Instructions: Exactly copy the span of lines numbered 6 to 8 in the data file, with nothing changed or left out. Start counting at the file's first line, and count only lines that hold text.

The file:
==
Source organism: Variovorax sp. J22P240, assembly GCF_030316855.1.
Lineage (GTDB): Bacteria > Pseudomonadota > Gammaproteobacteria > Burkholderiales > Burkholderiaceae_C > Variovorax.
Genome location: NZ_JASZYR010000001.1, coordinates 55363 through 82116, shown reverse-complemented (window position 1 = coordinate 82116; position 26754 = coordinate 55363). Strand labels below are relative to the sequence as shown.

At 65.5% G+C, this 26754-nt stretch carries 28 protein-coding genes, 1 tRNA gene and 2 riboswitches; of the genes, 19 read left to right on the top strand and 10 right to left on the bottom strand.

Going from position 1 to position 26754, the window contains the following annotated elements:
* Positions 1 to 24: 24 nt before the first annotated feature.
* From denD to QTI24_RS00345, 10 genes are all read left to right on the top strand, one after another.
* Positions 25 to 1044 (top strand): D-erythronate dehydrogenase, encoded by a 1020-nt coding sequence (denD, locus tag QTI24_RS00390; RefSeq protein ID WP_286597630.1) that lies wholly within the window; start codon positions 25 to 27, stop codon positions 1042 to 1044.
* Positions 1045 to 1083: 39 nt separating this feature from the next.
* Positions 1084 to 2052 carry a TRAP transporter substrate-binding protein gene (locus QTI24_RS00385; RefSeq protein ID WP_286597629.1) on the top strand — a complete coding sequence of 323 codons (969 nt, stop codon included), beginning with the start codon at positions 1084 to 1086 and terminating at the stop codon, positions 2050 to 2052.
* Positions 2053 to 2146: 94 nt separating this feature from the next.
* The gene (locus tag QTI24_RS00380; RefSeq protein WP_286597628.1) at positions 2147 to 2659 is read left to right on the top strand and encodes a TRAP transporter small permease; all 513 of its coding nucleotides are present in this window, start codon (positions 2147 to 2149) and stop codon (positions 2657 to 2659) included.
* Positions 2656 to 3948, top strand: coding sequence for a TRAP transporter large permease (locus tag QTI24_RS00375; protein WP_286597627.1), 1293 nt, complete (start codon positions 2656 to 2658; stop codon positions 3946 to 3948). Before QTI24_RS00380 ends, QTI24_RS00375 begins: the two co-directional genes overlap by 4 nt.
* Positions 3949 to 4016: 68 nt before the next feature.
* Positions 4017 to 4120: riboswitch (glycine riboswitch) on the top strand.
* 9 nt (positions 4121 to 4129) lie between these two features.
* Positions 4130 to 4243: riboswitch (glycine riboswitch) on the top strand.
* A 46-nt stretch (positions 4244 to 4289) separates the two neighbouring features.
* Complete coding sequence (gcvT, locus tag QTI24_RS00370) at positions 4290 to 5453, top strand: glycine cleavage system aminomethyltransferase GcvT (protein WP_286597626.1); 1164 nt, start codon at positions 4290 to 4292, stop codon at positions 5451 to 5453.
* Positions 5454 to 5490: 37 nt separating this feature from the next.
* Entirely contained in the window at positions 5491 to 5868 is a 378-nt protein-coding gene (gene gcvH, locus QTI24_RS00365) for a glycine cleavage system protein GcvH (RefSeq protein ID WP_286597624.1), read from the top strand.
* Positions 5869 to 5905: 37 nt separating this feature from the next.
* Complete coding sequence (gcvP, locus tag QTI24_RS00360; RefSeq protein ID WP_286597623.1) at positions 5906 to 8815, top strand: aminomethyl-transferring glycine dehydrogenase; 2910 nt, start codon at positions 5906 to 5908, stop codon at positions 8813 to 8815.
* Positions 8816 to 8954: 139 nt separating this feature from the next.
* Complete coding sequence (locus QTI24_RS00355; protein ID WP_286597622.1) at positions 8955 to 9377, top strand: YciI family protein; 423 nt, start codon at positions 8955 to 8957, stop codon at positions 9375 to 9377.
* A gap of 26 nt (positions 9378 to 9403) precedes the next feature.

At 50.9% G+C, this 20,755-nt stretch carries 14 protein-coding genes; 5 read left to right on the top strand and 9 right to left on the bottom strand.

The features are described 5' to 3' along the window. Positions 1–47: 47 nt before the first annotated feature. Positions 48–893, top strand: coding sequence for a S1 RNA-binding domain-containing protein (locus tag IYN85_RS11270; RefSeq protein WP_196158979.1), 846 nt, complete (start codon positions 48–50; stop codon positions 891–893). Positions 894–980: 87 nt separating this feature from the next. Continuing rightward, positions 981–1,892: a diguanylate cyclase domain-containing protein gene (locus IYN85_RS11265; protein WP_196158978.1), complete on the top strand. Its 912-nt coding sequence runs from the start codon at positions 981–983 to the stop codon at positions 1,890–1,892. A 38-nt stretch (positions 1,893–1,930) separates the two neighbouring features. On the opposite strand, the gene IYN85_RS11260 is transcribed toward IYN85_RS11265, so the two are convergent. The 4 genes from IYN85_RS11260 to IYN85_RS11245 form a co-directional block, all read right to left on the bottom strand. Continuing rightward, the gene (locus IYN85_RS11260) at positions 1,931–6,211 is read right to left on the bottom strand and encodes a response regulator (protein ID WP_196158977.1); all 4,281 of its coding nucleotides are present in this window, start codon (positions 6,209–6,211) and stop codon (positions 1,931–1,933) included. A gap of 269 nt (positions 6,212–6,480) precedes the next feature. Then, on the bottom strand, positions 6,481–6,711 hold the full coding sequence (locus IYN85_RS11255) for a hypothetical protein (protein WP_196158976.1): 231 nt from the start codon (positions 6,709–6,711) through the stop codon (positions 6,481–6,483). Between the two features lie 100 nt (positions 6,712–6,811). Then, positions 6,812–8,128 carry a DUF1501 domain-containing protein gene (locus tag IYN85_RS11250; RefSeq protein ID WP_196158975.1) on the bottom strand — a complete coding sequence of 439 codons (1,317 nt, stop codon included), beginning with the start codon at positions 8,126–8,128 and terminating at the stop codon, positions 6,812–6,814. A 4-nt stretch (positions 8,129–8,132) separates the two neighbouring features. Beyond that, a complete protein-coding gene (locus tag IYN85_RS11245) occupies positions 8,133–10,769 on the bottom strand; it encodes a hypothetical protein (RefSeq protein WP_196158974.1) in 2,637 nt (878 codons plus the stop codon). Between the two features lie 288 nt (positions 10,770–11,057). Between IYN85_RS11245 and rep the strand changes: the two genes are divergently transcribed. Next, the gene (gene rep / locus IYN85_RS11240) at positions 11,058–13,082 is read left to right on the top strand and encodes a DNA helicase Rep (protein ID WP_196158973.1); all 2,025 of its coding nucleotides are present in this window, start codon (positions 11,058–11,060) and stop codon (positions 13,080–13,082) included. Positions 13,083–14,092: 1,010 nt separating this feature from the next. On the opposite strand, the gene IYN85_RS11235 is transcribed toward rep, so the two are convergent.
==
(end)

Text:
* Positions 1 to 24: 24 nt before the first annotated feature.
* From denD to QTI24_RS00345, 10 genes are all read left to right on the top strand, one after another.
* Positions 25 to 1044 (top strand): D-erythronate dehydrogenase, encoded by a 1020-nt coding sequence (denD, locus tag QTI24_RS00390; RefSeq protein ID WP_286597630.1) that lies wholly within the window; start codon positions 25 to 27, stop codon positions 1042 to 1044.